What Crypto Displaces Big BDs, Wealth Firms Are Doing After FTX Collapse | ThinkAdvisor
What do you want to know
- Here’s what Fidelity, BNY Mellon, BlackRock, JP Morgan, State Street, Goldman Sachs and other companies have in the works.
Bank of New York Mellon Corp. traces its history to 1784 and Alexander Hamilton. But even this venerable institution finds the lure of the crypto world too strong to resist.
Despite all that has gone wrong in the industry, with trillions in losses, spectacular bankruptcies, the arrest of Sam Bankman-Fried – the world’s largest custodian bank and other financial giants hoping to expand into cryptography – not shrink.
Cryptocurrencies are just a small part of the sprawling universe of digital assets they are targeting, betting that “crypto winter” will help them do what they haven’t quite been able to achieve for the now forgotten crypto spring: making inroads into key elements of the business once and for all.
They are moving forward with projects in the blockchain, the digital scaffolding that records transactions. They are expanding tokenization offerings – the issuance of tokens representing real, current assets like bonds.
Another focus is crypto custody, where companies protect assets for customers, even if recent guidance from regulators makes this more expensive.
From BNY Mellon – which launched a crypto custody platform a month before Bankman-Fried’s FTX filing for bankruptcy – to mutual fund giant Fidelity Investments, BlackRock Inc. and Nomura Holdings Inc., members of the Wall Street establishment are planning a future in digital assets.
“That will continue to be a priority for us, not so much for crypto, but really for the broader opportunity that exists through digital assets and distributed ledger technology,” said BNY Mellon CEO Robin Vince. this month during a call discussing earnings. “In fact, recent events in the crypto market only further underscore the need for trusted regulated providers in the digital asset space.”
A company spokesperson said they believe in the “transformative potential” of blockchain, with its ability to improve the accuracy of record keeping, the management of certain types of assets such as real estate and loans, as well as more efficient settlement.
But there are significant obstacles. Regulators, cool on crypto even before FTX fell, will almost certainly get tougher on increased exposure to companies they oversee. And with a slowdown looming, banks, under pressure to control costs, are making job cuts that could lower their ambitions.
Falling crypto prices and valuations will also not help rekindle investor demand, although a rebound in token prices this month could signal that the worst of the recent chaos is over. After a brutal 2022, Bitcoin is on course for its best January since 2013.
Here’s what the companies have planned:
At BlackRock, teams will continue to explore the use of digital assets in capital markets offerings, according to a person familiar with the matter. The world’s largest asset manager focuses on four areas: stablecoins, permissioned – or private – blockchain, tokenization and crypto assets.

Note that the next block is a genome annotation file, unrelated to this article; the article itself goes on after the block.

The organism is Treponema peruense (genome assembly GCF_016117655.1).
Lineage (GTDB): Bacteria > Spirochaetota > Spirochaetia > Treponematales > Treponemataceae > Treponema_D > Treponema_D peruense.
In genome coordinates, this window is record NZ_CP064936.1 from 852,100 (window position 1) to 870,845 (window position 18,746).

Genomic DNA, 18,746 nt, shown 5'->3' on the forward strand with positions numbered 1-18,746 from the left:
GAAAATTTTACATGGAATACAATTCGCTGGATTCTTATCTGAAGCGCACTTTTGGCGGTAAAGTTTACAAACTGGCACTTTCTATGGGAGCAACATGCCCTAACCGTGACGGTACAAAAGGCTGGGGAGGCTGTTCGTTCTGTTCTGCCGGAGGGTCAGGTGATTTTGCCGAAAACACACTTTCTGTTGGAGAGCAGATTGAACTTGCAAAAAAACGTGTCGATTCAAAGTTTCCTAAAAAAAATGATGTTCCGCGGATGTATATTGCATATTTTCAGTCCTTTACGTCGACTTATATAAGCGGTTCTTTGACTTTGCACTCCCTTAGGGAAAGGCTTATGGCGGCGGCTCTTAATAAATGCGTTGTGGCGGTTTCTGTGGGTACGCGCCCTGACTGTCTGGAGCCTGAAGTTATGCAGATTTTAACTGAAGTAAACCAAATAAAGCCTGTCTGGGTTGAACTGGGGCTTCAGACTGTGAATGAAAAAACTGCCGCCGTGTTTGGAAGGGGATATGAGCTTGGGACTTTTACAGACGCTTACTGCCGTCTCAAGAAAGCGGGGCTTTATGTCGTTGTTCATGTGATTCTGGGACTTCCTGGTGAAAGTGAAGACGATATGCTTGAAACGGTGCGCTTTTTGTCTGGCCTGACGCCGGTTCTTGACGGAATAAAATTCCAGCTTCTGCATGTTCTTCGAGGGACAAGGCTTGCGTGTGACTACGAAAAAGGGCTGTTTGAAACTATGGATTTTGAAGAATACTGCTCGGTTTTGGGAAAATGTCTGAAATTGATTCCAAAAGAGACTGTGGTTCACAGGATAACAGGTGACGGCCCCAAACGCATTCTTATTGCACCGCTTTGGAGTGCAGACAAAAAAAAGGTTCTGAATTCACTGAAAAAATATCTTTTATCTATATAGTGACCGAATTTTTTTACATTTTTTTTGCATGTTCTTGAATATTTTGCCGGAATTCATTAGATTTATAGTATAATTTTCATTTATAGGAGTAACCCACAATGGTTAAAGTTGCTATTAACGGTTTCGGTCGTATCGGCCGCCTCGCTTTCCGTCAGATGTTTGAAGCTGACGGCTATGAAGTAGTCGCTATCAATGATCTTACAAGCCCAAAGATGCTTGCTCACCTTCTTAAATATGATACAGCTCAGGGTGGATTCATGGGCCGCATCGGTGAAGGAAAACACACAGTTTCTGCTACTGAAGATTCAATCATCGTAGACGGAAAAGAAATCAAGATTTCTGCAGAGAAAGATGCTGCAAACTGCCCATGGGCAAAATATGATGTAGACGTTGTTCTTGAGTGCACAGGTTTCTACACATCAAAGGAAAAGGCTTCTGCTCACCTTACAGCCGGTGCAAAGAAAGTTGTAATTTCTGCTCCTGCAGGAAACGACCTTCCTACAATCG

Last year, BlackRock entered into a partnership with digital asset exchange Coinbase Global Inc. that would make it easier for institutional investors to manage and trade Bitcoin. A representative for BlackRock declined to comment on its plans.
Goldman Sachs unveiled its digital asset platform in November, hoping clients will use the technology to issue financial securities as digital assets in classes such as real estate.
The firm, along with Banco Santander SA and Société Générale SA, helped the European Investment Bank issue a digital bond last year using blockchain technology. Settlement took a minute, compared to the few days it would normally take, according to Mathew McDermott, global head of digital assets at Goldman.
“Using this technology allows us to transform the risk profile of a trade,” he said. “It’s not a pipe dream, there is real value.”
Goldman also has a team of seven traders who deal in cash-settled crypto derivatives for clients. The crypto desk, which was relaunched during the virtual currency rally of 2021, allows clients such as investment funds and trading firms to buy and sell cryptocurrency futures, non-deliverable futures and cash-settled options, as well as the ability to go short or long on certain exchange-traded products through the primary business.
JPMorgan Chase & Co. CEO Jamie Dimon has long lambasted cryptocurrencies. He recently likened crypto tokens to pet rocks and called Bitcoin a “fashionable fraud”.
But the bank has been active, spending several years developing blockchain-based systems to execute traditional financial transactions. It runs a number of projects from its Onyx blockchain division, including a ledger-based distributed payment network for banks, called Liink. It also has JPM Coin, a token used for payments, and a platform to tokenize traditional assets.
Fidelity Investments plans to expand the types of assets for which it offers custody beyond Bitcoin and Ether, although such plans are not imminent. The company will explore offerings around asset staking — a process that allows token holders to lock up their coins and earn returns in return — and lending, according to Chris Tyrer, institutional head of Fidelity Digital Assets.
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